Editorials

EDITORIAL: Bold plan to complete the signature entrance to the city

It has been hanging around for 75 years and has spawned some of the city’s finest residents. Lawyers, doctors, contractors and people with every other known skill have called Tindall Heights home. It has transitioned from the public housing complex everyone wanted to be in to the oldest of the properties managed by the Macon Housing Authority, all while keeping an occupancy rate well above 90 percent. To visit Tindall Heights is to go back to a time when expectations of personal space were defined differently. The clotheslines in the back of each apartment are reminders that no matter the size of the family living there, the units weren’t built to accomodate washer or dryers. Central air and heat? Not an option. The last time Tindall Heights was renovated was 30 years ago.

The Macon Housing Authority has been trying to figure out what to do about Tindall Heights. It applied for HOPE VI grants in 2010 and 2011 to no avail in an effort to apply the same magic touch it used on Oglethorpe Homes. But those plans would have cost about $50 million. But now the stars seem aligned. First, Mercer built soccer and lacrosse fields directly across from Tindall Heights. Then it built the football stadium. The mayor’s Second Street Project is coming right down Little Richard Penniman Boulevard where a pedestrian bridge will span the four lane road and create a signature entrance to the city. And there stands Tindall Heights.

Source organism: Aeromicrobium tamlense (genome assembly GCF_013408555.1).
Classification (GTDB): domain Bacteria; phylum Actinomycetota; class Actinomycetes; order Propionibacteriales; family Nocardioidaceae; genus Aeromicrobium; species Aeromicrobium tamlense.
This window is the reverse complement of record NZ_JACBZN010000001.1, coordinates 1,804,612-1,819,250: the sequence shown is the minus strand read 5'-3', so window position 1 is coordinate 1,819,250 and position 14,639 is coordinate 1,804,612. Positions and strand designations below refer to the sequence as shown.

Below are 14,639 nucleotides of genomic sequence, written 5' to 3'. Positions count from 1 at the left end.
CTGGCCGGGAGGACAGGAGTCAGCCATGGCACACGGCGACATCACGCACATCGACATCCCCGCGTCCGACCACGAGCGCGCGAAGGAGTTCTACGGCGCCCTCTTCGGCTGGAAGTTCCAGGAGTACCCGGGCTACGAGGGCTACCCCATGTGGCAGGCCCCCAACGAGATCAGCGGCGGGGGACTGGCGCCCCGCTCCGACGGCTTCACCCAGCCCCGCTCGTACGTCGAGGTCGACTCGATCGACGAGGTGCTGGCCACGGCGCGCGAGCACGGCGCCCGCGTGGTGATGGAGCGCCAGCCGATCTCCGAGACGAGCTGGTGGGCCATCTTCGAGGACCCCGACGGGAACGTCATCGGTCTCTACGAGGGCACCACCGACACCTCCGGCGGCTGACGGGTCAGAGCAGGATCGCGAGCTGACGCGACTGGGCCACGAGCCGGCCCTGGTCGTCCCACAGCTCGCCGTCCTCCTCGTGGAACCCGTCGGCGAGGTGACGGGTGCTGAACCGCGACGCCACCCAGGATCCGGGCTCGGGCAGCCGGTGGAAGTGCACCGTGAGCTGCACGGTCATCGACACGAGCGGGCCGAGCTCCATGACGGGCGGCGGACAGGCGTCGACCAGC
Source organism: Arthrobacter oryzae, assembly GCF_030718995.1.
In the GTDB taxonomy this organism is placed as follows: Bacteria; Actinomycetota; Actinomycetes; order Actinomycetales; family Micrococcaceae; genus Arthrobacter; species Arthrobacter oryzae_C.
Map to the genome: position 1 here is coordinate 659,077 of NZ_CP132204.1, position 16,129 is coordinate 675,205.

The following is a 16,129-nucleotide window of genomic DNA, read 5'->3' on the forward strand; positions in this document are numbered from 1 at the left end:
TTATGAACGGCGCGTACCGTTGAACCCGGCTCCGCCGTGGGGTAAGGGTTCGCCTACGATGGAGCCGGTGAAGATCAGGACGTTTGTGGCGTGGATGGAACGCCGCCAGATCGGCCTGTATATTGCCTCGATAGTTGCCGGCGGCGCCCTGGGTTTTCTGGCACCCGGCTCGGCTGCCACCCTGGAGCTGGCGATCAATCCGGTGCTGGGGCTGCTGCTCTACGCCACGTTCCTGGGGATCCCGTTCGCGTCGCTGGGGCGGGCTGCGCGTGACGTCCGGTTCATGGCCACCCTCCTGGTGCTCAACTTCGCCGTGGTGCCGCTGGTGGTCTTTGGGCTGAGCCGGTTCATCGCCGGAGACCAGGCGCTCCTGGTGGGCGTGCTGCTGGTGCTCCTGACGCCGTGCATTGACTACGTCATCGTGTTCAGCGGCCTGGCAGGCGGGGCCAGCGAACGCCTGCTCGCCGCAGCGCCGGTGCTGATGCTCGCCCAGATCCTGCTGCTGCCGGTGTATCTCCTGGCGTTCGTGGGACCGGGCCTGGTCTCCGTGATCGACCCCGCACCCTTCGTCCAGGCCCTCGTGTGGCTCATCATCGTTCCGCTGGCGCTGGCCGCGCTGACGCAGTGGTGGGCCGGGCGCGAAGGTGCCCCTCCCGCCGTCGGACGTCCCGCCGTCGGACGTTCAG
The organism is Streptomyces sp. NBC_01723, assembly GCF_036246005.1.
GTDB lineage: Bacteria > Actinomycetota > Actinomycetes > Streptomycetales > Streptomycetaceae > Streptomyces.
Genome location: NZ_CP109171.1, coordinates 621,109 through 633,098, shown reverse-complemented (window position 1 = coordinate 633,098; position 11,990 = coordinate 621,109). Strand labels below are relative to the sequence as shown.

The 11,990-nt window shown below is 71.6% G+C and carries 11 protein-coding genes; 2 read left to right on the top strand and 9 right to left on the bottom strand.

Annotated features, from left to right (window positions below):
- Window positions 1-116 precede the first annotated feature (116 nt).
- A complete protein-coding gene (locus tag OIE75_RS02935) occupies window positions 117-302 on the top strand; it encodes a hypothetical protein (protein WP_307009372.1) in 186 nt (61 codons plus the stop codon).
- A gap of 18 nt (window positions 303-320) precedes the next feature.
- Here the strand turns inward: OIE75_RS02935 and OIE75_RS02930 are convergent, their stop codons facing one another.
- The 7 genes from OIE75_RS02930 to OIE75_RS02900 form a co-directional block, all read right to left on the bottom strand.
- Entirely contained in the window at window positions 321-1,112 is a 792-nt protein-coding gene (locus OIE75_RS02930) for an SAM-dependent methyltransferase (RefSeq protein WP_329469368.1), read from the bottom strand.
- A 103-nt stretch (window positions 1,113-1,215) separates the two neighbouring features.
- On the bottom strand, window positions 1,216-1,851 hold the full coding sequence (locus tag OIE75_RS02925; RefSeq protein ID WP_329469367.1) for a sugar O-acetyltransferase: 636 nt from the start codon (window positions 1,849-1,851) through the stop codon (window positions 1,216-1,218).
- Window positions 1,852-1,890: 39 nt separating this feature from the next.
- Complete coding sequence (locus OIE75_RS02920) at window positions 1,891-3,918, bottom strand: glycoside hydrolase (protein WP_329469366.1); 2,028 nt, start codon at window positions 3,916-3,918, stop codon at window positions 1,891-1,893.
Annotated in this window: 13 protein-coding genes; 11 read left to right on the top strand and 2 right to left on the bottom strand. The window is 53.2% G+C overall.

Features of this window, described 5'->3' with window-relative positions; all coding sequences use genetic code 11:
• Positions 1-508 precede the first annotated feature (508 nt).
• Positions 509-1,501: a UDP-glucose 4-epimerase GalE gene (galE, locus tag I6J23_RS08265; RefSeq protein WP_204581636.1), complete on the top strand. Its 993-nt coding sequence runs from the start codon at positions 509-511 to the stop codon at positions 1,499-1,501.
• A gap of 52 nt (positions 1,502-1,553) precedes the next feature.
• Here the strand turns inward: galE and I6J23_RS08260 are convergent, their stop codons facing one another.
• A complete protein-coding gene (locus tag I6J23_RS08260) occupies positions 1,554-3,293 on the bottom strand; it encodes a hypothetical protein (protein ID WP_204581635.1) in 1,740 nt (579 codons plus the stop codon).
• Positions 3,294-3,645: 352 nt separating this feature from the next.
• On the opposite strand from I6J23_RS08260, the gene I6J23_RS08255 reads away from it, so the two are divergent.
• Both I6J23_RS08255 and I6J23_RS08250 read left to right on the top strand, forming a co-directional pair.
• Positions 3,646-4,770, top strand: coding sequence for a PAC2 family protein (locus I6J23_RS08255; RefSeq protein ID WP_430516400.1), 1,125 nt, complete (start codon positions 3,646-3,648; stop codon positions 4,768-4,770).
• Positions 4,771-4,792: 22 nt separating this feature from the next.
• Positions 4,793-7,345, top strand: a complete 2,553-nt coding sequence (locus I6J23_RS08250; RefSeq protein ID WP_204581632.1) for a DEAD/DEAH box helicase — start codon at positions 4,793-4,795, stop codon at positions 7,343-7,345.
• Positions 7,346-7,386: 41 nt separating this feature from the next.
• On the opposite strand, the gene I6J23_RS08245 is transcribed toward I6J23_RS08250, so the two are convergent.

The Macon Housing Authority is asking the Department of Housing and Urban Development, which owns the 28-acre site, for permission to tear it down and start over. Once Mercer announced its plans to jump across Little Richard Penniman, Tindall Heights became a target once again.

What of the people who live there if this is approved? Is this mass gentrification by government fiat? Those same concerns were raised when Oglethorpe Homes was demolished. The Macon Housing Authority did a fantastic job of preparing its tenants and seeing that they had places to live with much more space and amenities that cost no more than where they lived before. Some were eligible to move back. If this plan works out, the 412 units will be replaced by 270 larger units with retail. Sixty units for senior citizens will move across town to the site of the old Hunt school. This is a bold, innovative plan that we hope finds quick approval from federal authorities.

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